Listen to the album and buy it here:
The details for the release party are as follows:
Friday June 10
Uptown VFW (2916 Lyndale Ave S)
with Black Market Brass and Ruben
9 PM / 21+ / $8
Facebook Event: www.facebook.com/events/1243870268964614/
Now, we'll discuss the fact that we are re-issuing an album that came out in late 2014.
Let me first say that Piñata Records loves Red Daughters, and loves Dealer. This album fits perfectly into our discography as something that sounds like it could have existed decades ago, but feels fresh and contemporary. Red Daughters clearly have classic rock influences (The Band, Allman Brothers, Neil Young), but blend them into something that's not derivative. This isn't flowery hippy rock; their lyrics are mean and unapologetic. They balance the lyrics with their most delicate arrangements, moving from lounge-act crooning to swirling organ/guitar crescendos. There are no interminable jams or wasted solos. This is compressed psychedelic Americana rock.
Most of Red Daughters grew up together in the northern Minneapolis suburb of Coon Rapids. They played in various bands throughout their teens and eventually put together Red Daughters, securing the services of Aaron "Hix" Lee on keyboards to finish their sound. They have a rootsy rock sound distinguished by their impeccably harmonized vocal parts, reminiscent of CSNY. Drummer Mark Hanson handles most of the lead vocals, and occasional turns from bassist Tony Beres and Hix, with the rest of the band singing backup. They self-released two very good albums and toured the US a few times, taking a "spirit journey" out west to smoke drugs, sit on rocks, and write the songs that would make up their next album.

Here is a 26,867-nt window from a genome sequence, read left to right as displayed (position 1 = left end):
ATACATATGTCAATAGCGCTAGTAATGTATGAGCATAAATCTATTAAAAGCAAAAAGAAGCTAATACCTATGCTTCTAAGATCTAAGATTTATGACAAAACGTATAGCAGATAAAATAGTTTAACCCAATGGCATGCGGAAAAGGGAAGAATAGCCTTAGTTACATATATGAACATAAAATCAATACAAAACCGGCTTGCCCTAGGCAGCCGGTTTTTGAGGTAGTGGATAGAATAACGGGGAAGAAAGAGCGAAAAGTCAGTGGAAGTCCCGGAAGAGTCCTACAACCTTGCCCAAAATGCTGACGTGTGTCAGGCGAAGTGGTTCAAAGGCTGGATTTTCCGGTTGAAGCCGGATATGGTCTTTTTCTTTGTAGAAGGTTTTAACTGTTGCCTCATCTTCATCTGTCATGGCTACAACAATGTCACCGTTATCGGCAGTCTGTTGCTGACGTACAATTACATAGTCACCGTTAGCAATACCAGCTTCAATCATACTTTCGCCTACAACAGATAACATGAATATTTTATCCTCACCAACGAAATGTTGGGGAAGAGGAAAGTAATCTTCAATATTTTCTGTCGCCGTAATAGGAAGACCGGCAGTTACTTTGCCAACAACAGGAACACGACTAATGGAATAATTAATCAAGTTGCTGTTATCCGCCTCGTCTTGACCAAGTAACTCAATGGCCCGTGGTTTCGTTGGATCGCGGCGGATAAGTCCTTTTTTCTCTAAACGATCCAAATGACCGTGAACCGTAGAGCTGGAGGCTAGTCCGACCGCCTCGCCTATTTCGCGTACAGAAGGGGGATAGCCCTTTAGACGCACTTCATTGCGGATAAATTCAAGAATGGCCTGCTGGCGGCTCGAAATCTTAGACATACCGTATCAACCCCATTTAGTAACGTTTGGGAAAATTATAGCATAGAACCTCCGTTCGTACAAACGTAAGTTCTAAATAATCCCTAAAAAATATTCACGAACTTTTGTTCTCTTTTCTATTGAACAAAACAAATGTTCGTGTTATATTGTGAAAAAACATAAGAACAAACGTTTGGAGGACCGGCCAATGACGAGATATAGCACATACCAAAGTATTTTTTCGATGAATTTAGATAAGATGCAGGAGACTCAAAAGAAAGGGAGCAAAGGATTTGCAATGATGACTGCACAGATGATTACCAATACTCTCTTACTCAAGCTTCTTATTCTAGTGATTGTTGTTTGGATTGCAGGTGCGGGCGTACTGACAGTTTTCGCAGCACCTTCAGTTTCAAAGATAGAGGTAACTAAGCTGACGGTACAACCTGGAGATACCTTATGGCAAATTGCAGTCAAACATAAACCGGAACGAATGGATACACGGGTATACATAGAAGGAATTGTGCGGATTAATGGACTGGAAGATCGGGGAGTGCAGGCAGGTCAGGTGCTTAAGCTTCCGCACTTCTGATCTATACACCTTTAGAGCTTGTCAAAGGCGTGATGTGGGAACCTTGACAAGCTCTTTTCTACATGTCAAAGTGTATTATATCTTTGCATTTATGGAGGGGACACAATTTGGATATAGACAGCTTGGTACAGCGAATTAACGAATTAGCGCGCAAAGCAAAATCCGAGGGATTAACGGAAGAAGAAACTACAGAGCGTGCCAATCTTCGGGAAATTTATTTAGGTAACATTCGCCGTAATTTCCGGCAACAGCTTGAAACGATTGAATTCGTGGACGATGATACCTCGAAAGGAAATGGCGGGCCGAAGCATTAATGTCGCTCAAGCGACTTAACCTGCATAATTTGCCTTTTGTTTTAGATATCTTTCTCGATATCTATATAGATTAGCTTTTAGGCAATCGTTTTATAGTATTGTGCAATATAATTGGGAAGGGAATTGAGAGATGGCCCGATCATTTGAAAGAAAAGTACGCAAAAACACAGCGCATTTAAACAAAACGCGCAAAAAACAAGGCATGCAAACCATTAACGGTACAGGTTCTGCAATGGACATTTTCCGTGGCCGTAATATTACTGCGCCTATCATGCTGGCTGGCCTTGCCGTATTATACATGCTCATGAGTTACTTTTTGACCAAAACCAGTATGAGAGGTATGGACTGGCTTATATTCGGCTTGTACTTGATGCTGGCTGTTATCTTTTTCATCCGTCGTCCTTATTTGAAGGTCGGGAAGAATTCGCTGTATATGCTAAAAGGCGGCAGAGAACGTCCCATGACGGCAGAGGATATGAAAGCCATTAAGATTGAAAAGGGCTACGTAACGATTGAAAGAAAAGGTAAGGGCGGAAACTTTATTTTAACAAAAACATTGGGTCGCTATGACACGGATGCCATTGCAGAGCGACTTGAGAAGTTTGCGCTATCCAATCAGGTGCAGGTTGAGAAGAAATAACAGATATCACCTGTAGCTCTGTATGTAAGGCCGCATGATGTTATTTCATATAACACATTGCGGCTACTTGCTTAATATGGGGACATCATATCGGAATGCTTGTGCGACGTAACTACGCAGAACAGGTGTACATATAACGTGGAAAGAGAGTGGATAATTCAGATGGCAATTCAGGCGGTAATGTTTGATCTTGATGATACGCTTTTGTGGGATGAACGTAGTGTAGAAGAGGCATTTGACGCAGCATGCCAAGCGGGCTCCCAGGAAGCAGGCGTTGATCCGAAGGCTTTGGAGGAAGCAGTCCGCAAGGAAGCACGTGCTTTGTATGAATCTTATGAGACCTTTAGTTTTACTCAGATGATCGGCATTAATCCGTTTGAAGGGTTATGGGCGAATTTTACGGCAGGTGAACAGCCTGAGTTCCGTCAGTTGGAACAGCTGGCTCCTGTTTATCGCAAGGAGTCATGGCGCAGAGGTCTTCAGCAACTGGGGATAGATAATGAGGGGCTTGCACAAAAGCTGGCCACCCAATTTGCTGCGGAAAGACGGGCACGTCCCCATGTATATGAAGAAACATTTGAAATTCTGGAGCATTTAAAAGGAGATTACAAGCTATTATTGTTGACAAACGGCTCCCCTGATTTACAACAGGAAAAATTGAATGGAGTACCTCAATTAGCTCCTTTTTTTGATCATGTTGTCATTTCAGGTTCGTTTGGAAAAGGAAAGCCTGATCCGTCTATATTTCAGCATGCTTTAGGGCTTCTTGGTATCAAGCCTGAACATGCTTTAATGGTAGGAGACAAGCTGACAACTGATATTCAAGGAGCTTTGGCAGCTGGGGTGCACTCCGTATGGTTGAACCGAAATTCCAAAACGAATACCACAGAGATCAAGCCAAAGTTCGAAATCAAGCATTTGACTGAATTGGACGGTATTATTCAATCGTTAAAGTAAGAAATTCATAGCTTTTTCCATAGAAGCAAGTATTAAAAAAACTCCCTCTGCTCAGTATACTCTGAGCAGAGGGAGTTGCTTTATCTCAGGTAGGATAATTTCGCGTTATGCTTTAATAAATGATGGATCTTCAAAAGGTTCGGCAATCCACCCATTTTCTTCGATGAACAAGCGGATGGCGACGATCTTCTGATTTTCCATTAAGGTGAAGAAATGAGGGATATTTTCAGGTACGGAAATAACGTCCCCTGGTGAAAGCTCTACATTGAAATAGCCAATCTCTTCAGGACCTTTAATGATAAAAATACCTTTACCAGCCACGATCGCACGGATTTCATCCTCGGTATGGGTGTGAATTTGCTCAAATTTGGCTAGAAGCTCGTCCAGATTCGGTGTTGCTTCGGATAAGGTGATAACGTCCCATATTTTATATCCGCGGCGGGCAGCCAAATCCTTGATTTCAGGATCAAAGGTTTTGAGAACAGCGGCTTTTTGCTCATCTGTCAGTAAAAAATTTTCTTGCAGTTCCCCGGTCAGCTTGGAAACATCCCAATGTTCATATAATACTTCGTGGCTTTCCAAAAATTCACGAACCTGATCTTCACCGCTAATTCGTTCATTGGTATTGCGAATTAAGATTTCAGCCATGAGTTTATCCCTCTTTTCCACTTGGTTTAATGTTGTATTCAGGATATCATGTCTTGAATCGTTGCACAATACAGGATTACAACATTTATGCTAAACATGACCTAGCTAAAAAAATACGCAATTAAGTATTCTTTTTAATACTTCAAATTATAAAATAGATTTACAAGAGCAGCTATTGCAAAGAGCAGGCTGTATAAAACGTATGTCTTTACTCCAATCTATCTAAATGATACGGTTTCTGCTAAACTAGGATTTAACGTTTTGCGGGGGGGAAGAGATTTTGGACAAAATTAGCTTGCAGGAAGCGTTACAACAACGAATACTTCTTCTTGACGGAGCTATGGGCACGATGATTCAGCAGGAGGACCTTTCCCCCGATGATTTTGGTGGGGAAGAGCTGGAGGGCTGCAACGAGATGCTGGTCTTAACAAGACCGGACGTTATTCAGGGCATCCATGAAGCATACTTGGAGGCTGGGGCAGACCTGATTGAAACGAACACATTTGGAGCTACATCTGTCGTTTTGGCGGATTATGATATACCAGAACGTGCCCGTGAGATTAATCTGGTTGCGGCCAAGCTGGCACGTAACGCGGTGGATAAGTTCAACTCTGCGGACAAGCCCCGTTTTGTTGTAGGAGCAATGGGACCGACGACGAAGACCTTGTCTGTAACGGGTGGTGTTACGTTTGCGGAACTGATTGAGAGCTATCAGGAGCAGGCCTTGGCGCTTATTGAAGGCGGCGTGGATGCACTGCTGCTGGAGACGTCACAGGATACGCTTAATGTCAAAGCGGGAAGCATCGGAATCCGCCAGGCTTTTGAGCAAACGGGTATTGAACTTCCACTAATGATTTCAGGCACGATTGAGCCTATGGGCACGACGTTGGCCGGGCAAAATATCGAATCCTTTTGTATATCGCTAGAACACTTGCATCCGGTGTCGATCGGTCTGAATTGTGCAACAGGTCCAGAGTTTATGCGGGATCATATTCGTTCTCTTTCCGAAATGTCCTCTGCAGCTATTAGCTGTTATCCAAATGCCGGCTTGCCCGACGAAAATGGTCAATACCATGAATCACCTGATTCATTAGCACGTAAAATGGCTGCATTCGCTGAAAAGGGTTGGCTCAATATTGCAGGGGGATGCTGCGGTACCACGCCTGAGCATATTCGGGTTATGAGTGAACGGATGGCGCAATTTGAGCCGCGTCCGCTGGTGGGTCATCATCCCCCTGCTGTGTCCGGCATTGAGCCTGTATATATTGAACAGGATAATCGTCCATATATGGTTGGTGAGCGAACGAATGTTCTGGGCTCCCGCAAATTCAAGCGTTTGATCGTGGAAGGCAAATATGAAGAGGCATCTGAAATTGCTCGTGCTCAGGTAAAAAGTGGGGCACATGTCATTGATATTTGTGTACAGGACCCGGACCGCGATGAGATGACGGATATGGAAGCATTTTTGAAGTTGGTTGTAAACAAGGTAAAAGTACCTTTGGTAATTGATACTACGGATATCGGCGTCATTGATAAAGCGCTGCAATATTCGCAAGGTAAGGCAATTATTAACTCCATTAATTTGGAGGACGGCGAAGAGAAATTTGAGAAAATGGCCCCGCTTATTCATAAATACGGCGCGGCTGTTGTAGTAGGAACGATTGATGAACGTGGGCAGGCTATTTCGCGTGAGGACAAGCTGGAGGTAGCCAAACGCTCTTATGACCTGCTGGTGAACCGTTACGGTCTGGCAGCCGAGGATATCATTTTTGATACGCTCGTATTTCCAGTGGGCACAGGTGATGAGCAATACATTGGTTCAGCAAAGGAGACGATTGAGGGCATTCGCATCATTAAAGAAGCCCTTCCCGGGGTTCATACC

|Via Facebook. Way out West.|
Soon after, they asked Piñata Records if we'd be interested in putting out the album on vinyl. We were coming off our busiest stretch to date, and had 5 releases in 5 months. It was not a good time for us to commit to another project, as much as we loved Red Daughters and their new album. Having worked on Dealer for such a long time, and thinking they were so close to having it out, they opted to just self-release it on CD so they could move on.
|Photo by Anthony Georgis|
There is truth to this. I need not link to the hundreds of articles published discussing the massive drop in CD sales while vinyl sales keep going up. Those weirdo music fans who still crave a physical object are increasingly more interested in owning shelves of LPs than CD cases. And these are often the same people who pay for a Spotify account and stream music at work and on the bus (Shit, I'm doing that right now). In Piñata's experience, vinyl outsells CDs by a large margin. It's often tempting to skip the 4-6 month waiting period to complete a vinyl order and just do CDs quickly for a much lower price and a bigger profit margin, but then they don't sell. Every time we've made a CD, we've wished we'd just done vinyl.